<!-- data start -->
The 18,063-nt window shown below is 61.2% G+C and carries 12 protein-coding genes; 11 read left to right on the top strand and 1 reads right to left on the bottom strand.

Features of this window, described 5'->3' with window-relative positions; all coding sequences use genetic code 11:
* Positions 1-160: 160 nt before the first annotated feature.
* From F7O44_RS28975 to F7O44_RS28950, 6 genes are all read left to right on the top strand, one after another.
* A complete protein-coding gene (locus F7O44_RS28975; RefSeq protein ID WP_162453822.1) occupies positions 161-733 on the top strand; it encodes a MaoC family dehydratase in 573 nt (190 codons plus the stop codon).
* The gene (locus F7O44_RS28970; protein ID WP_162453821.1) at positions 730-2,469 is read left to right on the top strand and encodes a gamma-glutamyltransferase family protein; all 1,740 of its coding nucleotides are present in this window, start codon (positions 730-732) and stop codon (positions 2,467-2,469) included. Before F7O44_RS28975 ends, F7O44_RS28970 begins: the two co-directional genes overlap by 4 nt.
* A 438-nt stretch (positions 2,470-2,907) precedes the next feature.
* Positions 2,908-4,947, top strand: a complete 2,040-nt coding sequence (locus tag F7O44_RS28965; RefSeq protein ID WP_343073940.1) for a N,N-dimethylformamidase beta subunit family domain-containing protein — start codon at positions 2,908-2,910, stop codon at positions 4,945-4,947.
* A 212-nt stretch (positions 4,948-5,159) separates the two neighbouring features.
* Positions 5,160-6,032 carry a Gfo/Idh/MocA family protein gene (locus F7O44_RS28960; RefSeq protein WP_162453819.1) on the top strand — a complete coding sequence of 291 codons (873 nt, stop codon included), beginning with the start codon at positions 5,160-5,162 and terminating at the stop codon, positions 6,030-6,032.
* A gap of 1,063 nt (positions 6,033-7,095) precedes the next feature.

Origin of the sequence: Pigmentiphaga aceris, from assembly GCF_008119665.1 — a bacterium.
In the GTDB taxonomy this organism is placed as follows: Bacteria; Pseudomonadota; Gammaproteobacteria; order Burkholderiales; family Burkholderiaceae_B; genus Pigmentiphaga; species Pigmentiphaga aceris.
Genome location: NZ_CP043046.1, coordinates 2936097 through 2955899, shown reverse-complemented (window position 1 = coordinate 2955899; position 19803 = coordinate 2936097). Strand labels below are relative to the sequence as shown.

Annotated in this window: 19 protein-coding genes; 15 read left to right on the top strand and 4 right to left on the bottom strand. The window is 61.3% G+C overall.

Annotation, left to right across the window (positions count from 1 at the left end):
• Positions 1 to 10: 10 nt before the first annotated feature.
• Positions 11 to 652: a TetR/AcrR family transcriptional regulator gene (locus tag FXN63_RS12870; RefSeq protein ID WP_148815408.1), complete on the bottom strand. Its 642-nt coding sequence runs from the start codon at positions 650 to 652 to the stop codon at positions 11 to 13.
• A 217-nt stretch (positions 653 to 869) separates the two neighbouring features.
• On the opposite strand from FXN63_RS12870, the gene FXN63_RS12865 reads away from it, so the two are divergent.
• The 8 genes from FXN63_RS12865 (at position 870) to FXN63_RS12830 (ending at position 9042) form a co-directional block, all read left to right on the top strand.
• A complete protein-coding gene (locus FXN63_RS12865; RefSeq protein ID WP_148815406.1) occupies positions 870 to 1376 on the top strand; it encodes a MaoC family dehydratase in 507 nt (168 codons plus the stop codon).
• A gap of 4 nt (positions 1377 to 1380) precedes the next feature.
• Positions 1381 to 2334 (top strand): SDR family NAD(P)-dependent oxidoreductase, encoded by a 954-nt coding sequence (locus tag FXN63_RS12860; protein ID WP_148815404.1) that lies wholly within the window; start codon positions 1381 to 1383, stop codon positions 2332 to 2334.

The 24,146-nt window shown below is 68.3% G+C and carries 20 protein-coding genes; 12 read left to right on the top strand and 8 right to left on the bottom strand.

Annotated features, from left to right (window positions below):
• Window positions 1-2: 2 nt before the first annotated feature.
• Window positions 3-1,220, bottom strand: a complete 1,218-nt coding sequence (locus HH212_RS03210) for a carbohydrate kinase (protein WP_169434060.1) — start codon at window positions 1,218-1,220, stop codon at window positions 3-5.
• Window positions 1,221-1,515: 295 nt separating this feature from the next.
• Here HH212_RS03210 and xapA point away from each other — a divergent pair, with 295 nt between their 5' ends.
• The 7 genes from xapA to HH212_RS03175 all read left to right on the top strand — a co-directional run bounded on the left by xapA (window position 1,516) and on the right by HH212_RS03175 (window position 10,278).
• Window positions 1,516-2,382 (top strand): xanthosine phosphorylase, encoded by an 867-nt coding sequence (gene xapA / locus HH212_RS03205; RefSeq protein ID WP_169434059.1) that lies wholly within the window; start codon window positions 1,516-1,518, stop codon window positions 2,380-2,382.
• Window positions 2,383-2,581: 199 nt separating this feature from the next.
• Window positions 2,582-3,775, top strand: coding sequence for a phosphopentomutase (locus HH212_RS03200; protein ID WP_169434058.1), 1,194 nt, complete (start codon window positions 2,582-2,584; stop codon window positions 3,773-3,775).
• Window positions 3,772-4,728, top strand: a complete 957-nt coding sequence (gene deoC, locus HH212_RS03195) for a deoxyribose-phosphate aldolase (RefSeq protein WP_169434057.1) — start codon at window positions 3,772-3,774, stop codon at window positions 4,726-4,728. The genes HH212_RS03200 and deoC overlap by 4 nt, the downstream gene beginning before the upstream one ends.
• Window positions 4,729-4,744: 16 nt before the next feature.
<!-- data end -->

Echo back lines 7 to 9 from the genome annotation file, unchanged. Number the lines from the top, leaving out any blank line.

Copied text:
* A 438-nt stretch (positions 2,470-2,907) precedes the next feature.
* Positions 2,908-4,947, top strand: a complete 2,040-nt coding sequence (locus tag F7O44_RS28965; RefSeq protein ID WP_343073940.1) for a N,N-dimethylformamidase beta subunit family domain-containing protein — start codon at positions 2,908-2,910, stop codon at positions 4,945-4,947.
* A 212-nt stretch (positions 4,948-5,159) separates the two neighbouring features.